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Sustainability at Wake Forest

FAQ: Occupancy Sensors

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FAQ: Occupancy Sensors

August 9th, 2017

Q: How does the occupancy sensor in my room operate?

A: Occupancy sensors have been installed in a number of buildings to ensure that lights turn off when not in use. Many of these sensors respond to motion, while others are activated by both motion and sound. It is important to treat these light switches just like the old-fashioned toggle switches. When you enter a room, hit the button if the light does not come on automatically. If you are the last to leave a room, including the bathroom, make sure you press the button again to turn the light off.  This is important for two reasons. First, even though the light may turn off on its own after a period of inactivity, those precious minutes can really add up. If you leave your room four times a day and do not turn off the light upon leaving, you are allowing the lights to burn for an additional hour each day, or 10 full days over the course of the school year. That is a lot of energy that could be saved by a single student. Second, if the light is activated by sound as well, as it is in a number of residence halls, it may turn back on while you are gone if someone next door or above you makes a lot of noise. This is exactly what happens when students do not hit the button to turn off the light before going to bed. Rolling over in bed or coughing in the middle of the night is enough to trigger the light and wake you out of your peaceful slumber. Leave no doubt; turn it out.

Hacks for an Eco-Friendly Move

July 25th, 2017

Students today are more concerned than ever about the environment, but college move-in days typically produce huge piles of trash outside residence halls.  To combat this, the Office of Sustainability offers these simple moving hacks to achieve an eco-friendly Move-In Day:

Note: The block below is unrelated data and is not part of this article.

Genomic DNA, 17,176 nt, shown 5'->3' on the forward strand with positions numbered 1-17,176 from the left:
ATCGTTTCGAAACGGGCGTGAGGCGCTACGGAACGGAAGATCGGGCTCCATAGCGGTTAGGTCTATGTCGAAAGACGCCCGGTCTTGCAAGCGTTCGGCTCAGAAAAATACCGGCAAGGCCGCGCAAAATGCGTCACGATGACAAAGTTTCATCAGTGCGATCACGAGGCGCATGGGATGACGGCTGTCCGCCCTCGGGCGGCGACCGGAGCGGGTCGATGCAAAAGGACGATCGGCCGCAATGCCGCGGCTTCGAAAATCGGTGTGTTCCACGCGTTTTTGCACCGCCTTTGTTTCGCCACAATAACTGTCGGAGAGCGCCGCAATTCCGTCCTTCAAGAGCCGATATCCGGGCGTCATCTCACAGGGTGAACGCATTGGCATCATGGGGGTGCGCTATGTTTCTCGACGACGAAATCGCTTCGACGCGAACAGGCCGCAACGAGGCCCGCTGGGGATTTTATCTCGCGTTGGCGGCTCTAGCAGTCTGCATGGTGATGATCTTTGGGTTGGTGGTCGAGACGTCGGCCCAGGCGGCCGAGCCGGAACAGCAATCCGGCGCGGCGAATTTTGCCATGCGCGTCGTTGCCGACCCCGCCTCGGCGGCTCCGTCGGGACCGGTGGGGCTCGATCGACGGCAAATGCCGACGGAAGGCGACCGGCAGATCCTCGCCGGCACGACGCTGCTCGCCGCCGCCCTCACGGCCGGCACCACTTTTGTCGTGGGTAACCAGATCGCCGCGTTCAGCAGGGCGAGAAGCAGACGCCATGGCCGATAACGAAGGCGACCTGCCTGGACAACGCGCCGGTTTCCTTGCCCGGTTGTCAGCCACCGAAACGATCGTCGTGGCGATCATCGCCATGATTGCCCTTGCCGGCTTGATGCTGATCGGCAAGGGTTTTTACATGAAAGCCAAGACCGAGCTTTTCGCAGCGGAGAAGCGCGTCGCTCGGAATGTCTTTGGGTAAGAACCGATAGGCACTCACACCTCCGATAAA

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Campus Tree Update: Willow Oak Removal

July 21st, 2017

On Saturday, July 22, a Willow Oak in front of Kirby Hall and across the street from the Sutton Center will be removed. This Willow Oak, with extensive decay and a lack of root support on both the East and West sides, is at a high risk for failure under normal weather conditions.

During the tree removal, a portion of Wingate Road will be closed.

For a list of campus tree removals and justifications, click here.

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Tree Removal at Graylyn and NCA#5

July 7th, 2017

An oak tree at the Graylyn International Conference Center will be removed on July 7-8. After standing for over 100 years, the structural integrity of the tree warrants removal.

As a result, the Coliseum Drive entrance to Graylyn will be closed on both dates to allow for the removal. Visitors are reminded to be cautious and obey traffic directions. During the removal, the main entrance to Graylyn on Reynolda Road will remain open.

Additionally, a red oak tree with internal decay near North Campus Apartment #5 will be removed as soon as possible. Paired with internal decay, the tree is also causing structural damage to the retaining wall and walks, as shown in the photos below.

For an up-to-date list of tree removals and justifications, click here.

FAQ: Zagster Bike Share

June 26th, 2017
Q: I saw that the National Cycling Center and the City of Winston Salem installed several Zagster bike share stations around town. How can I participate?

A: If you haven’t already, download the Zagster app and join the Winston-Salem, NC bike share. The app will help guide you through the following steps: